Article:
In 1968, Srila Prabhupada created New Vrndavana, an experimental Vedic community in the hills of West Virginia. Inspired by the success of New Vrndavana, then a thriving farm community of more than one thousand acres, his students founded several similar communities in the United States and abroad.

In 1972, His Divine Grace introduced the Vedic system of primary and secondary education in the West by founding the Gurukula school in Dallas, Texas. The school began with three children in 1972, and by the beginning of 1975 the enrollment had grown to one hundred fifty.

Srila Prabhupada also inspired the construction of a large international center at Sridhama Mayapur in West Bengal, India, which is also the site for a planned Institute of Vedic Studies. A similar project is the magnificent Krsna-Balarama Temple and International Guest House in Vrndavana, India. These are centers where Westerners can live to gain firsthand experience of Vedic culture.

Srila Prabhupada's most significant contribution, however, is his books. Highly respected by the academic community for their authoritativeness, depth and clarity, they are used as standard textbooks in numerous college courses. His writings have been translated into eleven languages. The Bhaktivedanta Book Trust, established in 1972 exclusively to publish the works of His Divine Grace, has thus become the world's largest publisher of books in the field of Indian religion and philosophy.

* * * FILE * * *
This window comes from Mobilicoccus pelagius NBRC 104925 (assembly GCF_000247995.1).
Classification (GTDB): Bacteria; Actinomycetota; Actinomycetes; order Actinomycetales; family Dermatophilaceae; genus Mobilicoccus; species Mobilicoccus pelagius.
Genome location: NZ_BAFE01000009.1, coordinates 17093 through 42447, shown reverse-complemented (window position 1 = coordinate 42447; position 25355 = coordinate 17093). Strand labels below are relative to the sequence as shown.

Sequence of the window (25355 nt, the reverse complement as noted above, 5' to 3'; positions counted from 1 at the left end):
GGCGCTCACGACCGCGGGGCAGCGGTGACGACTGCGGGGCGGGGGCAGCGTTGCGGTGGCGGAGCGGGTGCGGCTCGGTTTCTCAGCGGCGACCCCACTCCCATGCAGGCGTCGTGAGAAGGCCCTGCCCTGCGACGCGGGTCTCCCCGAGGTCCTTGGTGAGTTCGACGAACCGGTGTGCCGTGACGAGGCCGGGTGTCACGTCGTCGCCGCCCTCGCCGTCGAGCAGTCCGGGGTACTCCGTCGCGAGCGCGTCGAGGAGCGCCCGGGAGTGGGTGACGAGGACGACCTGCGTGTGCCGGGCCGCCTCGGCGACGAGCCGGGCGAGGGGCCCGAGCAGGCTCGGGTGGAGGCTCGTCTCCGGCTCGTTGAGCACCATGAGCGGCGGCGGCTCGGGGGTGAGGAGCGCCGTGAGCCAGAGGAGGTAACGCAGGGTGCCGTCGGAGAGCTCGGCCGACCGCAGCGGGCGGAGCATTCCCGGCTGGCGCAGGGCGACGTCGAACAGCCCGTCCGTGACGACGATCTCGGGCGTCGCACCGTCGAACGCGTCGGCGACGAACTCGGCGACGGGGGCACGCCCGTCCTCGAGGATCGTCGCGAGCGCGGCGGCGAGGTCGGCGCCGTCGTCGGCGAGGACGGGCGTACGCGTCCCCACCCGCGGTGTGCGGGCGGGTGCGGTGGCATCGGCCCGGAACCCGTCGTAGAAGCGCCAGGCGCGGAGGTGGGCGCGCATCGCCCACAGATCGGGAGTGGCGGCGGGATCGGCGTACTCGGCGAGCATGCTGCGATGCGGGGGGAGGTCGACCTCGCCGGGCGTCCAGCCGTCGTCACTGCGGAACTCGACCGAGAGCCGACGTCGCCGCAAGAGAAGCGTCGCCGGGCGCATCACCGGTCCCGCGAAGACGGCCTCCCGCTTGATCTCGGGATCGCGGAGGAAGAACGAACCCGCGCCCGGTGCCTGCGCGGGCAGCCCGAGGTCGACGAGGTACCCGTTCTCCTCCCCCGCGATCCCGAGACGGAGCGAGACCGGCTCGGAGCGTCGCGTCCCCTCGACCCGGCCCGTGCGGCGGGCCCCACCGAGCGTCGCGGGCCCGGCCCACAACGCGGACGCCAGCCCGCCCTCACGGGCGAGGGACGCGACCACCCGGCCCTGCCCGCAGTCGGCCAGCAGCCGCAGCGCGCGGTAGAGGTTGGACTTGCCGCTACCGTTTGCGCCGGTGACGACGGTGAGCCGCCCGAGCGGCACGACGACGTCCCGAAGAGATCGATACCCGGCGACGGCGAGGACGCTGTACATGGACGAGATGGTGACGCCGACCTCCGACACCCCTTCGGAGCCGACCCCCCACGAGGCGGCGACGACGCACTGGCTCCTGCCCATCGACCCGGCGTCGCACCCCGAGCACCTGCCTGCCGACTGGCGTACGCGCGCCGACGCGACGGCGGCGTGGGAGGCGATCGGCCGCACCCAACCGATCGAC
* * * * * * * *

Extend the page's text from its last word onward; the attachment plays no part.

In the last ten years of his life, in spite of his advanced age, Srila Prabhupada circled the globe twelve times on lecture tours that have took him to six continents. In spite of such a vigorous schedule, Srila Prabhupada continued to write prolifically. His writings constitute a veritable library of Vedic philosophy, religion, literature and culture.

Bookmark and Share

Srila Prabhupada's Pranati (prayer) :

nama om visnu-padaya krsna-presthaya bhu-tale
srimate bhaktivedanta-svamin iti namine

"I offer my respectful obeisances unto His Divine Grace A.C. Bhaktivedanta Swami Prabhupada, who is very dear to Lord Krishna, having taken shelter at His lotus feet. "

namas te sarasvate deve gaura-vani-pracarine

"Our respectful obeisances are unto you, O spiritual master, servant of Sarasvati Gosvami. You are kindly preaching the message of Lord Caitanyadeva and delivering the Western countries, which are filled with impersonalism and voidism."

Bookmark and Share

Prabhupada Letters :: 1967

"I have seen in you that Krishna has special mercy upon you and utilize this mercy fully so that in this very life you can be elected as the associate of Krishna in His supreme abode Goloka Vrindaban."

Bookmark and Share